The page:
I'd like to: Develop and sponsor career building workshops for emerging designer entrepreneurs; expand another arm of the business, Shoptails, cross promotional fundraising events with other non-profits; administer equipment grants for low income emerging designers in need of specific equipment to expand their business/production; administer subsidy grants for low income designers to participate in increasingly more costly craft festivals/fairs; provide health insurance for uninsured designers starting with market managers; develop other physical markets in other New York Metropolitan neighborhoods modeled on the green markets; expand to other cities.

I'm already developing a marketing 101 workshop with a marketing colleague aimed at emerging designers and am in the process of researching non-profits to collaborate on a Shoptail for the upcoming year.

BIM is flattered to have inspired another emerging market to be born, Buffalo Indie Market Buffalo Indie Market by a vendor of ours and have offered start up advice along the way. We would like to do the same for other future market organizers.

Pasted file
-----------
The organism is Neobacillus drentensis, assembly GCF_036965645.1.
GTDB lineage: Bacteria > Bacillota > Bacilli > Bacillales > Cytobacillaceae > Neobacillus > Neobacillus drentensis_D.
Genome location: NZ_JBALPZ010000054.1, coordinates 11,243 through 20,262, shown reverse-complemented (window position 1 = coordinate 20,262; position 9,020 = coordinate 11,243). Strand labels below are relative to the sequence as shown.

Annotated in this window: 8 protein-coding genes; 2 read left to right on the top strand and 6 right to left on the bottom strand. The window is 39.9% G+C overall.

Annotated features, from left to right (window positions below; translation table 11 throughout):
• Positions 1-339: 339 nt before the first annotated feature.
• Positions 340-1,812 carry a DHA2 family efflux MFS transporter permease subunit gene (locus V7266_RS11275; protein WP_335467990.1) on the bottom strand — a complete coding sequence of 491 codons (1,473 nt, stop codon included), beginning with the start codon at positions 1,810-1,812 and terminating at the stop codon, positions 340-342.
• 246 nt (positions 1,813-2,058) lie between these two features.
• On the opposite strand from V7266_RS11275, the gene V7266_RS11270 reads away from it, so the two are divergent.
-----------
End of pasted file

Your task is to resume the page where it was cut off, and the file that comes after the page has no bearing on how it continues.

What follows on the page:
Brooklyn Indie Market is a collective of fashion and product designers. Design categories include accessories, clothing, handbags, housewares, jewelry, kids' wear and more. We provide a connection between emerging designers and consumers, retail buyers, stylists, personal shoppers and the press. BIM aims to connect emerging designers and the greater NYC public to our market, fashion events, trunk shows, workshops and more in and around the New York area. We also welcome non-New York area designers who are interested in our mission.

1 comment:

KimmChi said...

WOW! The goals got me jazzed about the future of BIM! - Though I did have to google "Shoptail" heh heh - can't wait!